The Power of Redundancy

Published by Editorial team on

It’s June 2009 and I’m sitting in my lounge, feet up, phone in hand, communicating with my now ex-colleagues over Facebook. I’ve been crying on and off for the past four hours. I’m eating chocolate and draining the last of the wine. The time is 1am but, no work for me tomorrow so bed-time is futile, except that I have a two-year-old upstairs who is programmed to wake at the crack of dawn; he’s oblivious to mummy’s lack of employment. 

A week later, the practical side of my brain has balanced out the emotional side and I am thinking of ways to earn some money. I’ve convinced my husband to load the car at 5am with an eclectic mix of house-hold paraphernalia; we’re heading to the local car-boot sale. I notice that the lady at the stall next to me has a vast array of baby clothing and she’s selling brands such as GAP and John Lewis for as little as 50p per item. I fill a bag for a fiver, kitting out my son on a shoe-string. 

I’m washing all the baby clothes and feeling pleased with my frugal purchases. I’m no stranger to second-hand; my mum used to be an avid jumble sale shopper back in the ‘80s so I’d often be seen hanging out in outfits that had cost less than the price of a coffee. 

Whilst dressing my son in his pre-loved attire my entrepreneurial brain is struck with an idea: what if the lady at the car boot sale could have a different kind of selling experience and the customers, a more engaging buying experience? Soon enough, The Little People’s Boutique, an indoor-pre-loved market, is born. I build a website, design my own logo, write copy for collateral, negotiate with the venue, pound the pavements dishing out leaflets, create communications for stall holders and interact with customers at the pop-up events.

Another week passes and I get a call from an ex-colleague who has recommended my solution development skills to a friend of his; I find myself penning a proposal for an overseas incentive. It’s a long shot – the client is brand new – but we win the business and I run the project which culminates in event delivery onsite in Italy.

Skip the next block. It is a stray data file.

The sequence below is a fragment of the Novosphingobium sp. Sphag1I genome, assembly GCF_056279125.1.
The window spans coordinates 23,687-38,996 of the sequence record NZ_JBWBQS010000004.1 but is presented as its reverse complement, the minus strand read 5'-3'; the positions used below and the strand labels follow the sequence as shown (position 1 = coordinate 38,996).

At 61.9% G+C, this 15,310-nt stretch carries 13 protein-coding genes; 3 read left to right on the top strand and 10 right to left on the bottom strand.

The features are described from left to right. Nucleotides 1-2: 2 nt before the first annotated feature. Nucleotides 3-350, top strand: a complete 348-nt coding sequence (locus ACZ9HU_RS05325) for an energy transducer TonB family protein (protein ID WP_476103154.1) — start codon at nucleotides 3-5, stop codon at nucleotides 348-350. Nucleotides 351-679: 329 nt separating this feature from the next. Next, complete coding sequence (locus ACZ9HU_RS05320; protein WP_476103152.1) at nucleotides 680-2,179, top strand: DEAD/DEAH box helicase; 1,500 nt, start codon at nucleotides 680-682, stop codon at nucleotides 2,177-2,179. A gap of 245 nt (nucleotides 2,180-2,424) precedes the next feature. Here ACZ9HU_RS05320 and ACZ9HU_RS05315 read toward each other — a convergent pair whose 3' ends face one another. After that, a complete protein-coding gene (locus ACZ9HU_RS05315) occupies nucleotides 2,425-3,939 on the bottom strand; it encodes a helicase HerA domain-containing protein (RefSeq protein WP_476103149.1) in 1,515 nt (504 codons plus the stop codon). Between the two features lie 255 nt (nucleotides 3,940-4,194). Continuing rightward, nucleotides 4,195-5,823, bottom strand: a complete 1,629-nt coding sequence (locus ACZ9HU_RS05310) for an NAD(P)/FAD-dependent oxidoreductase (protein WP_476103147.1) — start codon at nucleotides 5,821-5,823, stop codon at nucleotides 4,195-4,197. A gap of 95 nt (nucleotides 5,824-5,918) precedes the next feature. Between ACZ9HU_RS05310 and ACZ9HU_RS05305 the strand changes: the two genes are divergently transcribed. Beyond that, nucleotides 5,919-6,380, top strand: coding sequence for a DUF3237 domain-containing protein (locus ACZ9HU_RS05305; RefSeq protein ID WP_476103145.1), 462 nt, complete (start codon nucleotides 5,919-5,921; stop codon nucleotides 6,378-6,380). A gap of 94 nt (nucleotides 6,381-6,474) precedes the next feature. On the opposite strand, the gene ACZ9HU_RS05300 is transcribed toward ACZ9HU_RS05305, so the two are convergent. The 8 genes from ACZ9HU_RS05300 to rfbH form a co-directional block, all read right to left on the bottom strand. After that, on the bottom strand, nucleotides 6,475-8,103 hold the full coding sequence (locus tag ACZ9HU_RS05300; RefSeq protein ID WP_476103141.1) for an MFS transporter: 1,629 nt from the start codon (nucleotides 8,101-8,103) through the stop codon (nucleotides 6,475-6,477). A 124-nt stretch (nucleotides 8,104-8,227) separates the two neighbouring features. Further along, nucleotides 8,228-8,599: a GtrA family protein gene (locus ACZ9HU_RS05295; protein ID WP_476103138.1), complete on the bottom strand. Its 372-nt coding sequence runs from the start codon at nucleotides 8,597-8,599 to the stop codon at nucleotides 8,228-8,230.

My career slowly gains momentum, once again, and it’s not the only thing beginning to blossom: baby number two is en route! Freelance life keeps me busy for five years, I’m working on all manner of different projects from automotive events involving bathtubs, delegate dinners in haunted venues to proposals for activities and client-experiences during the 2012 Olympics. 


It’s August 2020. I’m sitting in the kitchen filling out job applications; LinkedIn has replaced Facebook as my daily scroll. My entrepreneurial brain feels exhausted after months of attempting to pivot, swivel, flip, differentiate, sit outside of the box, read upside down and take a view from as many perspectives as my mind will muster. My two-year-old is now a teenager and my blossoming baby has just entered double digits. I’m a job-hunting parent; a creative soul with endless(ish) energy, passion for purpose and desire to make a difference. But today’s landscape is very different to that of June 2009: we’re in a pandemic. My LinkedIn feed is filling up with posts from connections who have joined the redundancy club. Some are just starting out in their careers, others are mid-point, some are parents wondering how this will affect their family, others have just bought property with a partner. Too many different circumstances to mention but all experiencing the same emotions and thoughts of: now what? 

In June 2009, I didn’t know how things would pan out and now, in August 2020, I still don’t have any definitive answers – the path ahead is so uncertain, for all of us. But what I do know is that we’re never done writing our own stories. There might just be the most explosive plot twist yet to be discovered. 

My experiences and the people I’ve met along the way have shaped who I am today and for that, I am grateful. Time spent organising The Little People’s Boutique is remembered fondly and has also left its mark on the kids; despite being so young at the time, they understand the value of money, the benefits of buying second-hand and perhaps most importantly: to see and act on opportunities when they present themselves. 

I recently took part in a Careers Live! event for the YouNG Project and was asked what I would do differently if I were to re-live my career journey: nothing, I wouldn’t change it. I’m so very thankful to those who have played a significant role in my story so far – those who have taken a punt on me, mentored me, those who have given me opportunities and helped me to flourish through incredible support and friendship. To anyone who has been affected by redundancy: keep writing and turning the pages – you are in control of your own story.  

(Not) The End. 

You can say hi to Janina Monaghan over on insta @styleatthehutch

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Categories: Good Reads